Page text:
Virtual Reference Books In School Libraries Overview


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Introduction to my presentation on ebooks and virtual reference books, including GVRL, at GAETC 2008.

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Virtual Reference Books In School Libraries Overview

  1. 1. Presented by Buffy Hamilton Media Specialist, Creekview High School Cherokee County School District GAETC, November 6, 2008
  2. 2. Goals of Today’s Presentation <ul><li>To explore the benefits and possibilities for using ebooks in your school library collection. </li></ul><ul><li>To explore strategies for integrating virtual reference books in your school library and your research pathfinders. </li></ul><ul><li>To explore how one virtual reference book collection plays a vital role in research in a high school library. </li></ul>
  3. 3. Traditional Reference <ul><li>Hard copies of specialized volumes on specific areas of information. </li></ul><ul><li>Limited use within confines of the physical library space. </li></ul><ul><li>Expensive to purchase. </li></ul><ul><li>Subject to vandalism; expensive to replace. </li></ul><ul><li>Takes up large amount of shelving. </li></ul><ul><li>Viewed as authoritative information. </li></ul>
  4. 4. <ul><li>Increased accessibility to users during and after normal school hours. </li></ul><ul><li>Zero risk of book damage or book losses. </li></ul><ul><li>Ebooks can be bookmarked as part of research pathfinders; you can also use RSS feeds for some ebooks to integrate into your research pathfinders or library website. </li></ul>
  5. 5. <ul><li>Take up no physical space in your library. </li></ul><ul><li>Are environmentally friendly---reduction of costs associated with printing and shipping. </li></ul><ul><li>Ebooks make reading accessible to persons with disabilities. Text can be re-sized for the visually impaired. </li></ul><ul><li>More libraries are creating virtual collections of reference materials. </li></ul>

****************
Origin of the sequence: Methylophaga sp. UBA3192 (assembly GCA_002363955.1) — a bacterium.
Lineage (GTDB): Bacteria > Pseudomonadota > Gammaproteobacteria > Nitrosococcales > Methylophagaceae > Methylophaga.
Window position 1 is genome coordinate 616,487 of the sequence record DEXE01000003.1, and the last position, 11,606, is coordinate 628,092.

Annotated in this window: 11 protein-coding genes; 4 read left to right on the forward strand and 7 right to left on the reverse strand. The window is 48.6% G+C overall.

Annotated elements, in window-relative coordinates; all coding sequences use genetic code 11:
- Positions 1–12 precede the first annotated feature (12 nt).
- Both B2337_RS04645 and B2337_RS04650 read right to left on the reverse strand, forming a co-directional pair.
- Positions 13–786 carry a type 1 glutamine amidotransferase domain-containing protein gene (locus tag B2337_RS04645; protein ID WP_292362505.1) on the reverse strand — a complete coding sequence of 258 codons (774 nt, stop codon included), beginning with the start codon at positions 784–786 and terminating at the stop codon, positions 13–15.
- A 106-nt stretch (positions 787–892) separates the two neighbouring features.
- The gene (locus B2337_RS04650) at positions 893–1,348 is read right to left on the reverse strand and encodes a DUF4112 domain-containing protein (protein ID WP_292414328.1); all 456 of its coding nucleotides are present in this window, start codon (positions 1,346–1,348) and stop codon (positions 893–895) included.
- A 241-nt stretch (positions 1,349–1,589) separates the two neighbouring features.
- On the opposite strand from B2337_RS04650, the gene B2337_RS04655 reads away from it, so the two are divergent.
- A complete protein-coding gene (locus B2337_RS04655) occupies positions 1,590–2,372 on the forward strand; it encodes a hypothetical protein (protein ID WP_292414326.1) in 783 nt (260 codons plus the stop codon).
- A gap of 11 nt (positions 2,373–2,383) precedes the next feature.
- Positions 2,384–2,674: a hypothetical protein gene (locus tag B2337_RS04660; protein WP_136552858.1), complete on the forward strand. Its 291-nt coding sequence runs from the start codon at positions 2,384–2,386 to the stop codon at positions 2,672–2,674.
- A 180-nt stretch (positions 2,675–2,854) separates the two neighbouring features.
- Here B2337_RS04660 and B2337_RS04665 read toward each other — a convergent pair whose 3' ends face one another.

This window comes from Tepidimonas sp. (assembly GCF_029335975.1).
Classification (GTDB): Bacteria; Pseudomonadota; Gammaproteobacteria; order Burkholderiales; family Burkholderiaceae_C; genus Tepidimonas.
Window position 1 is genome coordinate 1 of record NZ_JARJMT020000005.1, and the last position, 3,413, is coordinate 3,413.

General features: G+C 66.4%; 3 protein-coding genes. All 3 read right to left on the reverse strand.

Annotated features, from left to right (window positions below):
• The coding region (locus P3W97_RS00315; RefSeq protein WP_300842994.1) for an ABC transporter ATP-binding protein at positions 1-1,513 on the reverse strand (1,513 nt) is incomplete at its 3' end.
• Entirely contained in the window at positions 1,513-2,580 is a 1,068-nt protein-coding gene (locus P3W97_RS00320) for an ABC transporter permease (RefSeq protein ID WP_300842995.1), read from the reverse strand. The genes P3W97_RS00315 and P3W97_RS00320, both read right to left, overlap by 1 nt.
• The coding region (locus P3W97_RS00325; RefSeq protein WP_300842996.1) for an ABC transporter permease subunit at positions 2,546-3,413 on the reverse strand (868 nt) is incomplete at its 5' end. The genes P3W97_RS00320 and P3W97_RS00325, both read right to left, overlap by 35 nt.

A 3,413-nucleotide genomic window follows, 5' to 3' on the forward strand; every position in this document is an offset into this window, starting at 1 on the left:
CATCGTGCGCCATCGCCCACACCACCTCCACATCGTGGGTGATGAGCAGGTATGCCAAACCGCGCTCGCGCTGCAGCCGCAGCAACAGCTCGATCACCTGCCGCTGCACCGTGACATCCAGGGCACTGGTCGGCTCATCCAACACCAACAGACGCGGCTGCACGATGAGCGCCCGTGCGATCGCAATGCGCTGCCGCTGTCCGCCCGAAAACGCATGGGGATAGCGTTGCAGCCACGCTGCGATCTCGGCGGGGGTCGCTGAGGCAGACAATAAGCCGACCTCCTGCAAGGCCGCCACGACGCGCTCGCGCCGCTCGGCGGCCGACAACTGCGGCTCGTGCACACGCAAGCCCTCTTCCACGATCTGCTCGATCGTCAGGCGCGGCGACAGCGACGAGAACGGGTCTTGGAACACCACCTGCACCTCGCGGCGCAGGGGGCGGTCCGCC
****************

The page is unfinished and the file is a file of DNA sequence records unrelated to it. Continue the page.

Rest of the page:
6. 6. <ul><li>Easier to handle for many patrons---no oversized heavy or unwieldy books! </li></ul><ul><li>More cost-effective over time. </li></ul><ul><li>Many can be integrated into your OPAC. </li></ul><ul><li>Greater ease for patrons in searching within a particular title or over a series of volumes. </li></ul>
  7. 7. Types of Ebooks <ul><li>Pay per title; only user may access at a time. </li></ul><ul><li>Pay per title; unlimited users. </li></ul><ul><li>Subscription based purchase to collections of books. </li></ul><ul><li>Purchases downloadable to a specific reader (Kindle, iPod) </li></ul><ul><li>Free! </li></ul>
  8. 8. Today’s Agenda <ul><li>To explore free resources for ebooks </li></ul><ul><li>To explore paid/subscription reference ebooks for school libraries. </li></ul><ul><li>To explore the integral use of a virtual reference library collection in one high school: Gale Virtual Reference Library. </li></ul><ul><li>To explore ways to integrate your ebooks into your library program/collection/research pathfinders. </li></ul>
  9. 9. Resources Cited <ul><li>Frost, W. J. (2005). The reference collection: from the shelf to the web . Haworth Press. Retrieved from Google Books Web site:‌books?id=cO5yGUv_zyoC </li></ul><ul><li>Pastore, M. (2008). 30 benefits of ebooks. In Epublishers Weekly . Retrieved October 31, 2008, from‌2008/‌02/‌30-benefits-of-ebooks.html </li></ul>
  10. 10. Links To Resources <ul><li> </li></ul><ul><li> </li></ul>